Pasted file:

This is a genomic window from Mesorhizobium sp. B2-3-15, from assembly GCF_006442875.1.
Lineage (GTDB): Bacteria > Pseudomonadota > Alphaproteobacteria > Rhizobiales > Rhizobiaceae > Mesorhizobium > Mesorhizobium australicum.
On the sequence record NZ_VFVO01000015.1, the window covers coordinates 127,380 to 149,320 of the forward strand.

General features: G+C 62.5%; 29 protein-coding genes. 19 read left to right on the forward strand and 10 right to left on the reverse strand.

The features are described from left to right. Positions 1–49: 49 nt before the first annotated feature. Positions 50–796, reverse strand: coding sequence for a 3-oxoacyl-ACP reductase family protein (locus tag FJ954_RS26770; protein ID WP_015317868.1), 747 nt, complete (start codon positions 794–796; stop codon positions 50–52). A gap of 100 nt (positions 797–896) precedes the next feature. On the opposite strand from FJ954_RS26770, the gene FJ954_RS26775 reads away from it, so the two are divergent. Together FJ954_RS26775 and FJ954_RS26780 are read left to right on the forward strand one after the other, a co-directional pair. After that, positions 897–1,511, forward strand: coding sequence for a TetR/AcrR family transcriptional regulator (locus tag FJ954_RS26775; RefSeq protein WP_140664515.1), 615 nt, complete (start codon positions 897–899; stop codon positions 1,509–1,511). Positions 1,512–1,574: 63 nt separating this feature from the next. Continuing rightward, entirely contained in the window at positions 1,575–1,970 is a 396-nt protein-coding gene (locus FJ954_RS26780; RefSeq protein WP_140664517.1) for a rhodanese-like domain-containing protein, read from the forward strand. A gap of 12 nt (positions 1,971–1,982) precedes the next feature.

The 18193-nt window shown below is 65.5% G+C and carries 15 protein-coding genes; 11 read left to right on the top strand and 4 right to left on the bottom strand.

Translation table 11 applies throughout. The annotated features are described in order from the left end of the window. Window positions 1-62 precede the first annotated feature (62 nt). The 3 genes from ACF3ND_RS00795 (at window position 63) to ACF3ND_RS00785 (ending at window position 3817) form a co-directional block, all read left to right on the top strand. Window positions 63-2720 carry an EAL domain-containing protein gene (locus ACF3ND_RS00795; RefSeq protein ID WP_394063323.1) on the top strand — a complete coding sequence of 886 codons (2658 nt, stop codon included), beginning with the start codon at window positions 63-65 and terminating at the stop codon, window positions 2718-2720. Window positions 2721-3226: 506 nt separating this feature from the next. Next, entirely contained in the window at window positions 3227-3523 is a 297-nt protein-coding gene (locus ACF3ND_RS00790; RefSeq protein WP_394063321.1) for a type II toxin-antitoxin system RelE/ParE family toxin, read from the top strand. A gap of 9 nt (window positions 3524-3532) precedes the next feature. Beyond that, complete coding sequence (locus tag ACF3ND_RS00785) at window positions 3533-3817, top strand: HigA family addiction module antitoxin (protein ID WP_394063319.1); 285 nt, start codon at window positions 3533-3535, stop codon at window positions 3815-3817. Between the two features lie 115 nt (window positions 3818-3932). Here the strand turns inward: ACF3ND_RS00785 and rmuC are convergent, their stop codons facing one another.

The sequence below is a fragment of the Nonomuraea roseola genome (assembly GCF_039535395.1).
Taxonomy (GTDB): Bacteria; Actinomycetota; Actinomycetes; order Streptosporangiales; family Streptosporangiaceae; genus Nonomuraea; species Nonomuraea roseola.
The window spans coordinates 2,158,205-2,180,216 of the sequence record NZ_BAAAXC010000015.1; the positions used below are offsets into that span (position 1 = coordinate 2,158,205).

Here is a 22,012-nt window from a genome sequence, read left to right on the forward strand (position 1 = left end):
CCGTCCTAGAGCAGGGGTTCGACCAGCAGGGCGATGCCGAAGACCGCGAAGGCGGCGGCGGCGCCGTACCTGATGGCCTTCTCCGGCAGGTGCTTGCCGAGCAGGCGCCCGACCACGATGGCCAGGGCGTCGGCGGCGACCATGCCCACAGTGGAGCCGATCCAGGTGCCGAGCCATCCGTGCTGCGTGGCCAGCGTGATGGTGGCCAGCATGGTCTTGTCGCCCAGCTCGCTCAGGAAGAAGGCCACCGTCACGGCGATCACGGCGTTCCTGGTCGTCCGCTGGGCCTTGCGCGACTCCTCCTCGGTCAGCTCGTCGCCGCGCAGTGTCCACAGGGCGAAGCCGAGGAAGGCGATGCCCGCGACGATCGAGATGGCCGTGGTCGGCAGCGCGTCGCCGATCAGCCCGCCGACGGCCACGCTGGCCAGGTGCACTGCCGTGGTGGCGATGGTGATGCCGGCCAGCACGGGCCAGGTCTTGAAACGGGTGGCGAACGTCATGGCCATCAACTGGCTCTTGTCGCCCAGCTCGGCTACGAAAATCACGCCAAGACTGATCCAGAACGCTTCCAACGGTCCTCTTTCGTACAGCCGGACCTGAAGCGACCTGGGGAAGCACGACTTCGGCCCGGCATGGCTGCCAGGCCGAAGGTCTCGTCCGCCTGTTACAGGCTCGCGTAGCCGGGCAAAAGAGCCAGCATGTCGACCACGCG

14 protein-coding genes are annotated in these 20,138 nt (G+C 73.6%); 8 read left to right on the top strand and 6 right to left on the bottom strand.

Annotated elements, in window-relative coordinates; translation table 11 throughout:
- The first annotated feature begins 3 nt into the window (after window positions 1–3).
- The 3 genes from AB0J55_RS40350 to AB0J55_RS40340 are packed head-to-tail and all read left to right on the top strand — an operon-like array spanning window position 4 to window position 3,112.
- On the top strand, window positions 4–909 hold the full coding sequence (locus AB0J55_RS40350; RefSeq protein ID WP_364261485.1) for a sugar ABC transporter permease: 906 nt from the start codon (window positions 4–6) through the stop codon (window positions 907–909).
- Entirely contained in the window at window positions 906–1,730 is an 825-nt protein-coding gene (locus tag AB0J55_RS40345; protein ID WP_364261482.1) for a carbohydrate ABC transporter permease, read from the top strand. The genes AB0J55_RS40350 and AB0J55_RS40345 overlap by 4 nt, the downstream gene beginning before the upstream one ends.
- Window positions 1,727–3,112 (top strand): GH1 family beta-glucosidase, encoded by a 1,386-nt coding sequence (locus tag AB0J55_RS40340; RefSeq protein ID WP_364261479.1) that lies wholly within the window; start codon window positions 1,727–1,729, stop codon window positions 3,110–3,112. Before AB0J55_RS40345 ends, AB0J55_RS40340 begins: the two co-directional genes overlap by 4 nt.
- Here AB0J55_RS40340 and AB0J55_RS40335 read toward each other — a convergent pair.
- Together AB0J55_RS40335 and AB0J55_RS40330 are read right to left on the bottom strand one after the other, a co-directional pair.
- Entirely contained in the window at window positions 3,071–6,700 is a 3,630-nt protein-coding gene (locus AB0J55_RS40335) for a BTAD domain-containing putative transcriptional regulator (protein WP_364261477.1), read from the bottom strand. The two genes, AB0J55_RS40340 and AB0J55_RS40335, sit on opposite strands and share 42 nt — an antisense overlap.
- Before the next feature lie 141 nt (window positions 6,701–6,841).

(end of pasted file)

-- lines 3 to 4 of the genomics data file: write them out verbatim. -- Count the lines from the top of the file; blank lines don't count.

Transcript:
On the sequence record NZ_VFVO01000015.1, the window covers coordinates 127,380 to 149,320 of the forward strand.

General features: G+C 62.5%; 29 protein-coding genes. 19 read left to right on the forward strand and 10 right to left on the reverse strand.